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So You Want To Be a Zero Day Exploit Millionaire? 36

gManZboy writes "There's a thriving trade in zero-day vulnerabilities, predicated on keeping knowledge of these vulnerabilities out of the public domain. For security researchers with knowledge of a bug that's not worth much, or for researchers who question the ethics of selling any bug information, there are alternatives. Vulnerability information service Secunia launched its Secunia Vulnerability Coordination Reward Program, which formalizes what Secunia says it's been doing informally for some time: It acts as a go-between for security researchers that have discovered a vulnerability in a product, and the vendor of that product. Do such practices jeopardize security for the many, while safeguarding just the few? It's still unclear whether Stuxnet's authors discovered the zero-day vulnerabilities themselves, procured them from a legal market, or bought them on the black market. If you're going to cash in, you face some tough ethical questions."
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So You Want To Be a Zero Day Exploit Millionaire?

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  • by codepunk ( 167897 ) on Friday November 11, 2011 @05:05PM (#38029096)

    I cannot spend ethics, cash however is always welcome.

    • by El_Muerte_TDS ( 592157 ) on Friday November 11, 2011 @05:17PM (#38029258) Homepage

      Besides that. "Ethics"? what a crock. That's something for Disney movies.

      • by Anonymous Coward

        Ethics is something an employed person might care about.

        Take away those jobs and take into account corporations' lax attitude about security (which doesn't "add value") and you will have a lot of disgruntled people with inside knowledge of vulnerabilities and trade secrets, who may choose to instead profit directly or indirectly from their new line of work.

        People won't bite the hand that feeds them, but they will bite the hand that slaps 'em.

        -- Ethanol-fueled

      • Hmmm, so I guess your daughter/son/mother/brother/other loved one is fair game, huh? Ethics has many faces, friend. Home is a good starting point.

    • by Weezul ( 52464 )

      There is a fairly eloquent youtube video that discusses security researchers actually being paid for their efforts :

    • True, but selling information that enables criminal hacking can make you an accessory. Actually getting paid for this can and will be used in court against you.
  • by khallow ( 566160 ) on Friday November 11, 2011 @05:29PM (#38029436)
    If you're selling zero day exploits to the highest bidder, you are beyond caring about the ethics. The study of ethics assumes that someone sincerely, rationally cares about what they should do or not do. Selling zero day exploits to whoever clearly indicates you're not in that camp.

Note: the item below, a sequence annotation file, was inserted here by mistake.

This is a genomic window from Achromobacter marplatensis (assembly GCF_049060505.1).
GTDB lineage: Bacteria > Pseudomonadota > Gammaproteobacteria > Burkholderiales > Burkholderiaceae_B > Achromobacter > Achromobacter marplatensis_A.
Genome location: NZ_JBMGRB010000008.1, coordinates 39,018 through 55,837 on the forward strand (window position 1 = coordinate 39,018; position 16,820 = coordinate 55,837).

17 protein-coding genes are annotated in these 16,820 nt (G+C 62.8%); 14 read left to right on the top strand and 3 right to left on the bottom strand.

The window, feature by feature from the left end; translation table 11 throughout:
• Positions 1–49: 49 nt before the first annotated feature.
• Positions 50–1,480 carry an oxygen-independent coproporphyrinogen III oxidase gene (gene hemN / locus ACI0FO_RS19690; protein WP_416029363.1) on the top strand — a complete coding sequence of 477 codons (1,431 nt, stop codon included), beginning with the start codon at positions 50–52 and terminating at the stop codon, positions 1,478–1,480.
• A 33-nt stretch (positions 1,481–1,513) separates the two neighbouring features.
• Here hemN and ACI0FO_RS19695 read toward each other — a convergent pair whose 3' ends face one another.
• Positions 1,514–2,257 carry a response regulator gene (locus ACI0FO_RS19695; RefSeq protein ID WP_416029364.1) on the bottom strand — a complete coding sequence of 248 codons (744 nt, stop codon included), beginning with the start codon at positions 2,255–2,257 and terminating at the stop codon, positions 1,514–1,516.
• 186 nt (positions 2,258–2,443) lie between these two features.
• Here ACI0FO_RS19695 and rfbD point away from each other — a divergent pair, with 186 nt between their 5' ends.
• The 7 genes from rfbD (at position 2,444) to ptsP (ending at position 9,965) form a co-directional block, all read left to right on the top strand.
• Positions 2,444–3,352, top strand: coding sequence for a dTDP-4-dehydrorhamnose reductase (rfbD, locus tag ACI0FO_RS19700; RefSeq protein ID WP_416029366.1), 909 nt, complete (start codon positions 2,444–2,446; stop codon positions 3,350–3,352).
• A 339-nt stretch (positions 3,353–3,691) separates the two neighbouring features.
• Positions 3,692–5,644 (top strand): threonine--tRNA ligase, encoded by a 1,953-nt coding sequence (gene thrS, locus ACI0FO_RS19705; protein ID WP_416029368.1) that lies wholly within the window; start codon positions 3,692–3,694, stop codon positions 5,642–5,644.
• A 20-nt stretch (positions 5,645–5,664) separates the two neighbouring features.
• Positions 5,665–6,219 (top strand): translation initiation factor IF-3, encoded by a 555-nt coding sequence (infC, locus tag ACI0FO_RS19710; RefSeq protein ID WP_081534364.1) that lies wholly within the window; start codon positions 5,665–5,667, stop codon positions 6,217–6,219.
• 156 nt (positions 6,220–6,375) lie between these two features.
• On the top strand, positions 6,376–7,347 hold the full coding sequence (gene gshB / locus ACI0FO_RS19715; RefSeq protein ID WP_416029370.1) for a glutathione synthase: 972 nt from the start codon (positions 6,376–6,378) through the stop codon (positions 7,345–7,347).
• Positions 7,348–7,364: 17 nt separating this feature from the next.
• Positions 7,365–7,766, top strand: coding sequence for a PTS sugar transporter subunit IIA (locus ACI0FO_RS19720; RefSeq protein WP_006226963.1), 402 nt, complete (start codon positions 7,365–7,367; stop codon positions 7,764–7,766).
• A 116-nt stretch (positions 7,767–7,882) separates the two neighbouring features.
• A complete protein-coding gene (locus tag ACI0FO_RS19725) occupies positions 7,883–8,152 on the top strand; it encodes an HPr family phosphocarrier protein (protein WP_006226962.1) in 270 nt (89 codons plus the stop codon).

• by nurb432 ( 527695 ) on Friday November 11, 2011 @06:04PM (#38029818) Homepage Journal

    Not really. And remember too that ethics are relative.

    I know what i would decide without thinking twice, and yes the world would be screwed. In a heartbeat.

  • by Anonymous Coward

    It's still unclear whether Stuxnet's authors discovered the zero-day vulnerabilities themselves, procured them from a legal market, or bought them on the black market.

    -- OR --

    Perhaps the vulnerabilities were originally engineered for the authors?

  • Ethics be damned.. (Score:3, Informative)

    by angiasaa ( 758006 ) on Friday November 11, 2011 @06:31PM (#38030128) Homepage

    It is common practice among digitally inclined firms to sue white-hats when they contact them about security vulnerabilities in their systems, rather than getting down and patching the holes and fixing the flaws.

    It seems to me that it is no wonder that ethically inclined hackers would prefer to avoid approaching firms with their discoveries and instead just sit on them. Personally, I think ethics be gone and let the big lawyered up firms take their attitudes and suffer the consequences.

    Contact the firm, set a deadline and then release the zero-day exploit anonymously on the specified date as promised.

    • It's unfortunate, but the companies have basically made this market a viable option for white-hats looking to solve security issues. It helps protect them against being sued, and they also get money to boot.
  • Ethics? Have you looked at the pathological behaviour that passes for ethics in business these days?
  • by PPH ( 736903 ) on Friday November 11, 2011 @07:11PM (#38030534)

    1. Get a job at Microsoft.
    2. Incorporate bugs into product.
    3. Sell info. on said bugs through Secunia.
    4. ????
    5. Profit!

    I think Scott Adams addressed the issue of a bug market years ago.

  • It would depend on how many days I had gone without food.
  • if(free_s)
            return bugfix;
          return profit;

  • Secunia's program doesn't offer any $ so why the fuck give them anything. ZDI offers basically nothing.

    There are a few places which offer decent cash and there are a few ebay-ish places which let you sell but they aren't that popular.

    Amazon says they want to offer everything... they should allow it and all we need to do is put them up there.

If graphics hackers are so smart, why can't they get the bugs out of fresh paint?